Tuesday, June 23, 2009

God provided

by John D Ramsey
I drove past a church sign on my way to work this morning. It read, “GOD WILL PROVIDE — GENESIS 22:13.” I don’t like church signs because they say so little while inviting the reader to infer so much. I inferred from this sign that its intent abused the passage of Scripture it offered as a proof text. Now certainly I believe that God provides. James 1:17 says, “Every good portion and every perfect gift is from above, coming down from the father of the lights, of whom there is no alteration or shaded circuit.” (AB)
All that I have is provided by God. I would not dispute that God provides. Nevertheless, to attest that God will provide seems presumptuous. What will God provide? I wondered to myself. Had the sign read, “GOD PROVIDES,” it probably would not have struck me as dubious. To say that God provides implies God gives me what I need. To say that God will provide, implies that somehow, what I lack, God will remunerate to me. Can I determine what God will provide?
Having received a magnanimous gift from the Philippians, Paul blessed them saying, “And my God will fill all your need, according to his riches in glory in Christ Jesus.” Philippians 4:19 (AB) Likewise Jesus said, “Your father knows of what you have need before you ask him.” Matthew 6:8 (AB)
Had the sign read, “GOD PROVIDES WHAT YOU NEED,” I would not have reacted with displeasure. Because the proclamation was so open-ended, it brought Hosea’s prophecy to mind, specifically the attitude of the people, who declared,
And we shall know,
and shall pursue to know the LORD.
As dawn readied,
we shall find him;
and he shall come to us
as rain early and late to the earth.
Hosea 6:3 (AB)
Of course, Hosea prophesied and Israel endured God’s judgment rather than the blessing they expected Him to provide. Israel believed that God was predicable. They had believed that even though God was harsh sometimes, He would eventually cool off and give them what they wanted.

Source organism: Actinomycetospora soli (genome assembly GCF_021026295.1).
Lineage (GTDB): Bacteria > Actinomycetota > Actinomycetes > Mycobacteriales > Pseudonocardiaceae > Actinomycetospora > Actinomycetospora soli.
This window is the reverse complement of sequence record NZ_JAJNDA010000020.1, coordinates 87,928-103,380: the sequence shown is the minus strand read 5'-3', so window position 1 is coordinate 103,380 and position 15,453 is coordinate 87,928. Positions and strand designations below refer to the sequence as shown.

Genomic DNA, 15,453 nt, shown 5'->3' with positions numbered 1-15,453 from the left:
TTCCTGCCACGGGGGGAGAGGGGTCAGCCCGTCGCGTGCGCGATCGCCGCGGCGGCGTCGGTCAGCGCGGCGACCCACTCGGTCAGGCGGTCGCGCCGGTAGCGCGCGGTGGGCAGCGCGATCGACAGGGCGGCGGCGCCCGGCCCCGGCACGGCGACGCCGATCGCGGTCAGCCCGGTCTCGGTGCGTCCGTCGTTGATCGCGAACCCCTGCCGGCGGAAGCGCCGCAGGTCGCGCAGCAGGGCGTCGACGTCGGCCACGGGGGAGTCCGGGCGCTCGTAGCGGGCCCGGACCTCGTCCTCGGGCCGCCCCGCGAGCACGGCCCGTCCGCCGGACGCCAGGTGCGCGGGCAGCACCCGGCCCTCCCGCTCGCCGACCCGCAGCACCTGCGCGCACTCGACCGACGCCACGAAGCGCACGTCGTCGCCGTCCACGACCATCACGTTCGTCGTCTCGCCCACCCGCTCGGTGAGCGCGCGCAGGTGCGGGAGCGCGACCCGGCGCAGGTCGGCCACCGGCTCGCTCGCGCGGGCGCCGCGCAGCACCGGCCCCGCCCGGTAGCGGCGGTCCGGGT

What disturbed me most about the sign was the Scripture reference, Genesis 22:13. When one contemplates the passage one realizes that God provided, but to use this passage as a proof that God provides, without saying what God provided to Abraham and Isaac, totally misses the glory of the passage.
God provided a sacrifice. Abraham took Isaac, his son, to the top of the mountain to offer him as a sacrifice. God saw Abraham’s faith and provided instead a ram as a substitution for Isaac. The ram, offered in Isaac’s place, becomes a type of the Christ who presented his own blood in atonement for the sins of the whole world.
In both cases, God intervened to save the ones condemned to die. If I were asked to assemble a church sign using Genesis 22:13 as the proof text, I would have it say,
Genesis 22:13 & 1 John 4:10

Sunday, June 21, 2009


by John D Ramsey

When Christians contemplate sin we tend to conjure lists of actions such as the seven deadly or the Ten Commandments. Likewise when we think of righteousness we tend to applaud ourselves for refraining from which ever of the seven deadly or Ten Commandments that we have not yet violated. We think we gain or lose God’s favor based upon what we do or do not do.

The Galatians were confronted by men teaching this, and Paul called it a different gospel and a distortion of the gospel. Fast forward nearly two millennia, and the distortion is pervasive. We think that sin is a list of don’t-do-this and righteousness is a list of do-do this.

I recently had to explain to Claire to be cautious when listening to a do-do preacher. When someone asserts that the Christian life can be summarized by a list of do-do or don’t-do, then they are preaching another gospel – even if their list sounds good.

If sin is not a list of don’t-do-this, what is it? It is hamartia. If fact, the English word hamartia is a direct transliteration from the Greek. Moreover, the word “hamartia” still carries the original intent of the word whereas the meaning of the word “sin” has become distorted.

Hamartia is a flaw. In theater, hamartia, is the tragic flaw that undermines the protagonist. Othello’s flaw was not that he murdered his wife, Desdemona. Othello’s flaw is that he lacked the same faith in Desdemona that he also required from her. Hamartia is a condition, not an action. When Othello declares, “My life upon her faith [faithfulness]!” the audience should infer, her life upon his faith [trust].